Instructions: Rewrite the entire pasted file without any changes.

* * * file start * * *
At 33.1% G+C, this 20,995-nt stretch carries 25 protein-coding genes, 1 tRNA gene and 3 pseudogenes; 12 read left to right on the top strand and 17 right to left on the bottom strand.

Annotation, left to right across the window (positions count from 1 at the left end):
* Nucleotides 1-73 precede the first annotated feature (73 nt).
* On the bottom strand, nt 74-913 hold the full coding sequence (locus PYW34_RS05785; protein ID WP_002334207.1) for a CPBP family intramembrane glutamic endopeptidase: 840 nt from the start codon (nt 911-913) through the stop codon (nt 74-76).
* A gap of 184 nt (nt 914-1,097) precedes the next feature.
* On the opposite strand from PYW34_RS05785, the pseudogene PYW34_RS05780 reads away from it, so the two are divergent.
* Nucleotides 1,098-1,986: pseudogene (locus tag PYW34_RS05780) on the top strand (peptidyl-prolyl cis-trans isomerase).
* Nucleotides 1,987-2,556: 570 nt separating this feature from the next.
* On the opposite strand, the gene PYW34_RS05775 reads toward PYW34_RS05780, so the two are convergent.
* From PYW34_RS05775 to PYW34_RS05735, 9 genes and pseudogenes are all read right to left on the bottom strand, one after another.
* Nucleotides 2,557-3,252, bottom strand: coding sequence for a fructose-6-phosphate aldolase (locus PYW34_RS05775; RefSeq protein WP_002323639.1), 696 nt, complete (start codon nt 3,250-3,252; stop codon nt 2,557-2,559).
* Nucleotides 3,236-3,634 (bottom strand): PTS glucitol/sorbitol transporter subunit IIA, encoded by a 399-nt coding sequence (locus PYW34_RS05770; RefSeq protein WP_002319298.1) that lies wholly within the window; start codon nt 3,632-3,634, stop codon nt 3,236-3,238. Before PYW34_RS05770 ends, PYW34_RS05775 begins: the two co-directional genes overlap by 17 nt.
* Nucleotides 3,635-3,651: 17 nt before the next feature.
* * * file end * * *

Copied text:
At 33.1% G+C, this 20,995-nt stretch carries 25 protein-coding genes, 1 tRNA gene and 3 pseudogenes; 12 read left to right on the top strand and 17 right to left on the bottom strand.

Annotation, left to right across the window (positions count from 1 at the left end):
* Nucleotides 1-73 precede the first annotated feature (73 nt).
* On the bottom strand, nt 74-913 hold the full coding sequence (locus PYW34_RS05785; protein ID WP_002334207.1) for a CPBP family intramembrane glutamic endopeptidase: 840 nt from the start codon (nt 911-913) through the stop codon (nt 74-76).
* A gap of 184 nt (nt 914-1,097) precedes the next feature.
* On the opposite strand from PYW34_RS05785, the pseudogene PYW34_RS05780 reads away from it, so the two are divergent.
* Nucleotides 1,098-1,986: pseudogene (locus tag PYW34_RS05780) on the top strand (peptidyl-prolyl cis-trans isomerase).
* Nucleotides 1,987-2,556: 570 nt separating this feature from the next.
* On the opposite strand, the gene PYW34_RS05775 reads toward PYW34_RS05780, so the two are convergent.
* From PYW34_RS05775 to PYW34_RS05735, 9 genes and pseudogenes are all read right to left on the bottom strand, one after another.
* Nucleotides 2,557-3,252, bottom strand: coding sequence for a fructose-6-phosphate aldolase (locus PYW34_RS05775; RefSeq protein WP_002323639.1), 696 nt, complete (start codon nt 3,250-3,252; stop codon nt 2,557-2,559).
* Nucleotides 3,236-3,634 (bottom strand): PTS glucitol/sorbitol transporter subunit IIA, encoded by a 399-nt coding sequence (locus PYW34_RS05770; RefSeq protein WP_002319298.1) that lies wholly within the window; start codon nt 3,632-3,634, stop codon nt 3,236-3,238. Before PYW34_RS05770 ends, PYW34_RS05775 begins: the two co-directional genes overlap by 17 nt.
* Nucleotides 3,635-3,651: 17 nt before the next feature.